There has been an ongoing discussion about carbon tax and fee & dividend on the OB CASEJ discussion list. The acronym stands for Climate Action, Sustainability & Environmental Justice, so it comes as no surprise that most comments are in support. While many have brought up the national impact, the argument below addresses potential international consequences. It comes from Milton Takei an activist and scholar living in Eugene, Oregon:
I would like to make some comments on the need for the U.S. Congress to
put a price on carbon. Under the Kyoto Accord, not all countries had the
same targets, with the poorer countries exempt. In December 2011, the
poorer countries agreed to have their greenhouse gas emissions limited
under a new treaty, but the question still remains: what should be the
legally binding goals for each country? For example, China is not as poor
as India, so the two countries should have different targets.
The international global warming negotiations seem to be deadlocked
because of the attitude of the United States, which is unwilling to make
enough concessions to India, China, and other poorer countries. The
question is: what legally binding target would the U.S. be willing to
accept for itself? If the U.S. Congress were to pass a carbon tax,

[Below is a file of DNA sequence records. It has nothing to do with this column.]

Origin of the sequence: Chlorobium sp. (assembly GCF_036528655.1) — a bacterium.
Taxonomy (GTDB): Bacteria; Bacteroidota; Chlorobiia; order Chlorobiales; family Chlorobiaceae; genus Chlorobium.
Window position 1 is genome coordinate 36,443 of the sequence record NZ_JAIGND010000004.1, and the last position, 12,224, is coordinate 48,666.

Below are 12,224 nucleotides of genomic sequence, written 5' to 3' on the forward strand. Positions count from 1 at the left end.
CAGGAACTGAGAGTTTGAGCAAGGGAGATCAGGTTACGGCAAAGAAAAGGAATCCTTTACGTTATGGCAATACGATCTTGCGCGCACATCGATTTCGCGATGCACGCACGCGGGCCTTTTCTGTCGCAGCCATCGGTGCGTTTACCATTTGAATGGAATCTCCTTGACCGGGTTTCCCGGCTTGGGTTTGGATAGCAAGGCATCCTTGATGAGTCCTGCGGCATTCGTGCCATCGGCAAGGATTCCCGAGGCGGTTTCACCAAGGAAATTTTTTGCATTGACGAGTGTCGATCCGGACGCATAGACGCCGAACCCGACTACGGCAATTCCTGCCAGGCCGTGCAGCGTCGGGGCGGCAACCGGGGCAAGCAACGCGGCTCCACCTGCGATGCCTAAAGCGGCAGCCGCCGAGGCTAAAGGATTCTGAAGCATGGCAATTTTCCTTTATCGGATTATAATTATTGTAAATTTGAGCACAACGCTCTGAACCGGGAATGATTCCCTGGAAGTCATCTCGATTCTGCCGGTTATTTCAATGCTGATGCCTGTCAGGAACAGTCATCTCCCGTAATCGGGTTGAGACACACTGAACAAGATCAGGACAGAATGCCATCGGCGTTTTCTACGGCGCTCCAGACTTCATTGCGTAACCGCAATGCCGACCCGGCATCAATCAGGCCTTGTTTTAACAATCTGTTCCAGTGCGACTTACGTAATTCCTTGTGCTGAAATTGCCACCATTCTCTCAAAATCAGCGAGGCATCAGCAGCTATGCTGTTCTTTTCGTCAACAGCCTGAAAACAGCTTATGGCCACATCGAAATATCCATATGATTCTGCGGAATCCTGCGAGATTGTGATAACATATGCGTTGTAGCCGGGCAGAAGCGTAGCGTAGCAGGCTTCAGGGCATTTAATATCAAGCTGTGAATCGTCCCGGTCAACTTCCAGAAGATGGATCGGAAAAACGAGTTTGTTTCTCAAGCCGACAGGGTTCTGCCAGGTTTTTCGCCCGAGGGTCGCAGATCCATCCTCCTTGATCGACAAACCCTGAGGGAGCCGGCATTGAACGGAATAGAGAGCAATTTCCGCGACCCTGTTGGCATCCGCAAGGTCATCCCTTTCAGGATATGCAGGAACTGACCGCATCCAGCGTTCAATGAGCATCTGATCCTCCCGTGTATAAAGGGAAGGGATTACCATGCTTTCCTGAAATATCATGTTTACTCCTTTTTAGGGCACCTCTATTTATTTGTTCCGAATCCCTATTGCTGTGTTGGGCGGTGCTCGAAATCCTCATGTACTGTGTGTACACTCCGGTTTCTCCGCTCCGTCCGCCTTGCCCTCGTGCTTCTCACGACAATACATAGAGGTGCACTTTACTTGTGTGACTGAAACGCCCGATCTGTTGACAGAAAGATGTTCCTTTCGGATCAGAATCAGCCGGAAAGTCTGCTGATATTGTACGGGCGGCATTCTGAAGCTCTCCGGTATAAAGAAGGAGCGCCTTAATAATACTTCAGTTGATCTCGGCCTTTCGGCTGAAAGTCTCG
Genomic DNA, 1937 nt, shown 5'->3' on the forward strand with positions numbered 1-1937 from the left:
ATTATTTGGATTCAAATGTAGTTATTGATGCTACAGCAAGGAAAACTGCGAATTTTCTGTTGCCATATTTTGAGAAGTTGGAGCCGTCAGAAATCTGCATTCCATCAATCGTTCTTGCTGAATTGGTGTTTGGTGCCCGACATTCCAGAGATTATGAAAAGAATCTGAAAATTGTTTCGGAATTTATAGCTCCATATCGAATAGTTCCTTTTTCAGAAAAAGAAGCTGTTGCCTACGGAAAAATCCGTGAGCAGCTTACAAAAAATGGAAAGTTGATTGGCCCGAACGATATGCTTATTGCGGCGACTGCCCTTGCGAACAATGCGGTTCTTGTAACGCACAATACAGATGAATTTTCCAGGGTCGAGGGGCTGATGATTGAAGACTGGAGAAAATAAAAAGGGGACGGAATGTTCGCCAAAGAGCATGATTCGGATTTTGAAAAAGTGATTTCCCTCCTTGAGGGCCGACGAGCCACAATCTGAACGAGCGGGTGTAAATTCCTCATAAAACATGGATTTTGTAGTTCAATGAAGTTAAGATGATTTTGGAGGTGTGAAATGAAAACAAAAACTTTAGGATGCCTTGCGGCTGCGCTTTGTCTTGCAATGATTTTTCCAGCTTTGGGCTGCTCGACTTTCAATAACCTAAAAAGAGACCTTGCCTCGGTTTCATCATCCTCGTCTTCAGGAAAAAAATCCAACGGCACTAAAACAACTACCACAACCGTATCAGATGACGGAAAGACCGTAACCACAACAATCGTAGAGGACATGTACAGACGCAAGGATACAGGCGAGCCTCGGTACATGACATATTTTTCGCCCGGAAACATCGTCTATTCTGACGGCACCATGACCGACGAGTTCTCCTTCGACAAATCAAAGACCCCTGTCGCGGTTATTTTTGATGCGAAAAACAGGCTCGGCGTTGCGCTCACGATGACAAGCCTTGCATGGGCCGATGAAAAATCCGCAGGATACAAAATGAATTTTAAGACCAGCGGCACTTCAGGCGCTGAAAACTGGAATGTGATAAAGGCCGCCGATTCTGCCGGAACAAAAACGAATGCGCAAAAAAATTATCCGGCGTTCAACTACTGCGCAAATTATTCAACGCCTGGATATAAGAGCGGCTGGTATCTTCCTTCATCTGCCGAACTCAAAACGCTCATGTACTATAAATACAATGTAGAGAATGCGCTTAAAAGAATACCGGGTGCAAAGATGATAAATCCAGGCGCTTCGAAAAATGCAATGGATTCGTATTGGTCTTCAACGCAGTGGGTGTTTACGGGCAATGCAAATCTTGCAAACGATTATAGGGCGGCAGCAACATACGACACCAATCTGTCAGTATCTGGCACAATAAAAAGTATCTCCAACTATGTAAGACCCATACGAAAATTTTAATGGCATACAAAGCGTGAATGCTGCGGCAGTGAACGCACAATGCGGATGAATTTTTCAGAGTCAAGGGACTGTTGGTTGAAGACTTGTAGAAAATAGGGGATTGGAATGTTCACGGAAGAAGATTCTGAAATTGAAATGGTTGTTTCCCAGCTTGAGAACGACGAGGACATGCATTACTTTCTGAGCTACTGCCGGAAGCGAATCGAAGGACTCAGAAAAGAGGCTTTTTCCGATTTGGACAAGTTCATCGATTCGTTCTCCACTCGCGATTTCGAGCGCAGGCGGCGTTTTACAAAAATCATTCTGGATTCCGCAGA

President Obama might have an indication that the U.S. Senate would ratify
a treaty that the poorer countries could accept, breaking the deadlock in
the negotiations. Hence the need in the U.S. for action in the U.S.
Congress. National regulation or action below the national level will not
provide the signal to President Obama that his hand are no longer tied.
For more information on the international global warming negotiations:
In related news, the Boston Globe recently published Sage Radachowsky’s reasons for supporting carbon tax. It was the product of persistent submissions, a good lesson for advocates. An excerpt:
Phil Flynn suggests that renewable energy technologies are obsolete, and that “If they can’t compete, maybe they shouldn’t” (interview with Erin Ailworth, 30 December). A carbon tax would correct the price of fossil energy to account for the social and ecological costs, and would enable renewable energy and conservation to flourish, creating millions of jobs. The reason we don’t pass a carbon tax is because it would hurt the oil and gas companies who exert far too much control over our government. Fracking is toxic to the environment, and all fossil fuels accelerate global warming. We can let the market lead innovation, and avert the fiscal cliff, with a simple carbon tax, an idea favored by economists both left and right.
If you are looking for a local group working on these issues, check out the local chapter of Citizen’s Climate Lobby , check out 350MA‘s local campaign or bring up it up at the GA. You can also give a quick call to your congress people to find out where they stand on the issue.
To contact Boston CCL chapter email: firstname.lastname@example.org
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